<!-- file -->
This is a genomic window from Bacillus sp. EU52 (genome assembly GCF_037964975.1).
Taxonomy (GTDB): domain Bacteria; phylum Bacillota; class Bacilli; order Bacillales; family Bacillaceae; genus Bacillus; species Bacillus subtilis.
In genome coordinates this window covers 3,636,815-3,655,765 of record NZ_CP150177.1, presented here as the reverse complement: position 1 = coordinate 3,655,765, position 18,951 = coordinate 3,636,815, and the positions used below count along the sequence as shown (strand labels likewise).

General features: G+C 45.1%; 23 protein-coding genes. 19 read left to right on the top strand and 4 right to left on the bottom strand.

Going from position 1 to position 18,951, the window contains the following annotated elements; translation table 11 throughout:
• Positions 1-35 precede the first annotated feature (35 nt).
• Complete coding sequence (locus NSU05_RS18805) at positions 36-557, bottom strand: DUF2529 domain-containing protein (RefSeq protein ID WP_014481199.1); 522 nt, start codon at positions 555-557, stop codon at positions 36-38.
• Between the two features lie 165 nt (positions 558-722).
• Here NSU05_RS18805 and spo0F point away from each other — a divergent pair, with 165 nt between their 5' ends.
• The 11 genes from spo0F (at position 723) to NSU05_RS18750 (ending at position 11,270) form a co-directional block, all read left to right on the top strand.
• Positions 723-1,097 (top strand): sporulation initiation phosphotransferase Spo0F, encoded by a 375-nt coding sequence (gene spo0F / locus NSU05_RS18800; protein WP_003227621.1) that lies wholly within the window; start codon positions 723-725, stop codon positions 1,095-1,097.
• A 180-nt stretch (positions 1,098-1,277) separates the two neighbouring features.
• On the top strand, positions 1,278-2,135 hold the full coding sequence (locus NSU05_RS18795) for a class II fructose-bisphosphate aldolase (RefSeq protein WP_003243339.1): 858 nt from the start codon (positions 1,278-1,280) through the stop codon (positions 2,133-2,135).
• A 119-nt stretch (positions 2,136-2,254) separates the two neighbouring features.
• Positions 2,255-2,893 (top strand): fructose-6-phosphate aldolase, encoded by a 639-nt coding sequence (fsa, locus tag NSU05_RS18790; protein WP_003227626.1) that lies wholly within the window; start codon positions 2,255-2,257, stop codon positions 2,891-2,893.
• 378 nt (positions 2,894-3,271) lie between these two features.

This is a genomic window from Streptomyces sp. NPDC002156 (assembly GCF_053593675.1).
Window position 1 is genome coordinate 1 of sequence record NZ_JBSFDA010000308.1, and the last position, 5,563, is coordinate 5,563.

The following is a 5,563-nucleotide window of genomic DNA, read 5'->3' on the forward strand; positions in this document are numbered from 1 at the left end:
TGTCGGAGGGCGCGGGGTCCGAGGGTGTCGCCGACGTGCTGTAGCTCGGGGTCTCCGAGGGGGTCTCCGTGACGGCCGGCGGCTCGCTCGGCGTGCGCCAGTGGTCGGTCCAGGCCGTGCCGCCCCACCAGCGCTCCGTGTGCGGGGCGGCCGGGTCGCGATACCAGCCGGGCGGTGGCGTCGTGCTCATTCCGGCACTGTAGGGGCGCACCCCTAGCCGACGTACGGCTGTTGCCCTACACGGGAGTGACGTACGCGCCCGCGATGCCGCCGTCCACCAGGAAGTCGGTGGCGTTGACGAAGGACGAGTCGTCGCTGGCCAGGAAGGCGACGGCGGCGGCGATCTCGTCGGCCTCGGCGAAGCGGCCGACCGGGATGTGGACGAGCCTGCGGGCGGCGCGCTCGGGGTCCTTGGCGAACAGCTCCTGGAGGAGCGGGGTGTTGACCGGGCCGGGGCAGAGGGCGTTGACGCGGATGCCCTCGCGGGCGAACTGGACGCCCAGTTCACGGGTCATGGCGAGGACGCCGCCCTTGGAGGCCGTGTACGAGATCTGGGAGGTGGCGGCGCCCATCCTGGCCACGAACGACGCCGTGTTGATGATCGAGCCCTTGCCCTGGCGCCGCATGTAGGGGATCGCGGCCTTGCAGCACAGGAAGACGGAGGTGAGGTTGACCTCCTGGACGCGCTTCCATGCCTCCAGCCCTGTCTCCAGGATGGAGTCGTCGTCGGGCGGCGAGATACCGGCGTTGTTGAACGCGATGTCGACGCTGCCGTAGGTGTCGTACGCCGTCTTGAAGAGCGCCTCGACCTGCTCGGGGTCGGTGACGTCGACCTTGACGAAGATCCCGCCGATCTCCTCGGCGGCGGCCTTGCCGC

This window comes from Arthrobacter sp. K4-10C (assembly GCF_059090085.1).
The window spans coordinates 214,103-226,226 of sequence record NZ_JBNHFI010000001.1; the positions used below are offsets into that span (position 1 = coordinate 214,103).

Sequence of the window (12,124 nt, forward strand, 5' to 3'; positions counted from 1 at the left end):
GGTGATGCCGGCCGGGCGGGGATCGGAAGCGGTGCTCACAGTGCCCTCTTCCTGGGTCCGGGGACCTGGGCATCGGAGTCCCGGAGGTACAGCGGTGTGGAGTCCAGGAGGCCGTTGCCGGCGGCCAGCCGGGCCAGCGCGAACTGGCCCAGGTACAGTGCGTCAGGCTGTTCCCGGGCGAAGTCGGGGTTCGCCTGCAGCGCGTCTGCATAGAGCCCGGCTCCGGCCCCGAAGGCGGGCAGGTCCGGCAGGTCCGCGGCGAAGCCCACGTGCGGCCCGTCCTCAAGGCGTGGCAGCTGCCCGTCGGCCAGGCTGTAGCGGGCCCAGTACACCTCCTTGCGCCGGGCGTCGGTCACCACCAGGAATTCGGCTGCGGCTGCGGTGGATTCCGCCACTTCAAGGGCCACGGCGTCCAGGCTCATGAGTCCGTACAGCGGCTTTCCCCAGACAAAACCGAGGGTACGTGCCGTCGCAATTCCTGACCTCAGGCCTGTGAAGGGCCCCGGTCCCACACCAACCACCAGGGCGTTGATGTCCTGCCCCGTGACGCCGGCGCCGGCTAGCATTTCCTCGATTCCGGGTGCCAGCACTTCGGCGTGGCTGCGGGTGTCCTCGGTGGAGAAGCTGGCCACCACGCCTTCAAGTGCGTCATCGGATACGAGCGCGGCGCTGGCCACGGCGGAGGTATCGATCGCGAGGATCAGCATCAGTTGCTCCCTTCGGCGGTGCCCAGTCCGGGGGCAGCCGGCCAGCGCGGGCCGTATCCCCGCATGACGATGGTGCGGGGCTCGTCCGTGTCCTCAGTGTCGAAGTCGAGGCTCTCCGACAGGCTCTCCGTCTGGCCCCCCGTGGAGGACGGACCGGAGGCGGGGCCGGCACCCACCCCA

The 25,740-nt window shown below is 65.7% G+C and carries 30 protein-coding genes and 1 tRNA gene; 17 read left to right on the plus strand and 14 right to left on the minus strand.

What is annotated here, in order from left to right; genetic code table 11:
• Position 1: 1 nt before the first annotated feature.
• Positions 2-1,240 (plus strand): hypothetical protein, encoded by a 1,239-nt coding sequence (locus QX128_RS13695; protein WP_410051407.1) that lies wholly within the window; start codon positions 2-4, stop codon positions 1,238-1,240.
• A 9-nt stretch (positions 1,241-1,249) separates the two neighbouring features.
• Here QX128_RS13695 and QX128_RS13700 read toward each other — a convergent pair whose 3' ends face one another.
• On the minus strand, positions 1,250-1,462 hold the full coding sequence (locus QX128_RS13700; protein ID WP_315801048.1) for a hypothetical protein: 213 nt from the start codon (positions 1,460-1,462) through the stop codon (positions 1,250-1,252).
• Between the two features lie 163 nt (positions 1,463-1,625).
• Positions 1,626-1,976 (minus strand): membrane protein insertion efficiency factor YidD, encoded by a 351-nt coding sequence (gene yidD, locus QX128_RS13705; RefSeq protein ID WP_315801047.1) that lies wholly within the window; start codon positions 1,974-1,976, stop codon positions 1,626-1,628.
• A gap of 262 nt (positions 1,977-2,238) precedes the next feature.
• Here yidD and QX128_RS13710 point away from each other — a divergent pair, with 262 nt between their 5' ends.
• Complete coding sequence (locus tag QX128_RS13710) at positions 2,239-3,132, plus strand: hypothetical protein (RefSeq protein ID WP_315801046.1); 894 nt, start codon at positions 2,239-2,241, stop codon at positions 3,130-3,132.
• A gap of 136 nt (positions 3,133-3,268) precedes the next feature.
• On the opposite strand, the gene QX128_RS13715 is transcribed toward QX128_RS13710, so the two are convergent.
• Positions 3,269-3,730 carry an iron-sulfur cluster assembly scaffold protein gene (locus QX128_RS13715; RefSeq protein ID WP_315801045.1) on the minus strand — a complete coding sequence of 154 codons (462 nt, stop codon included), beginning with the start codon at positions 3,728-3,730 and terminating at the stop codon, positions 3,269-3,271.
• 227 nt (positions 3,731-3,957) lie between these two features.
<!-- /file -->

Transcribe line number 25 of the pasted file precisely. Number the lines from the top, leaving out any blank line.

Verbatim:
The 25,740-nt window shown below is 65.7% G+C and carries 30 protein-coding genes and 1 tRNA gene; 17 read left to right on the plus strand and 14 right to left on the minus strand.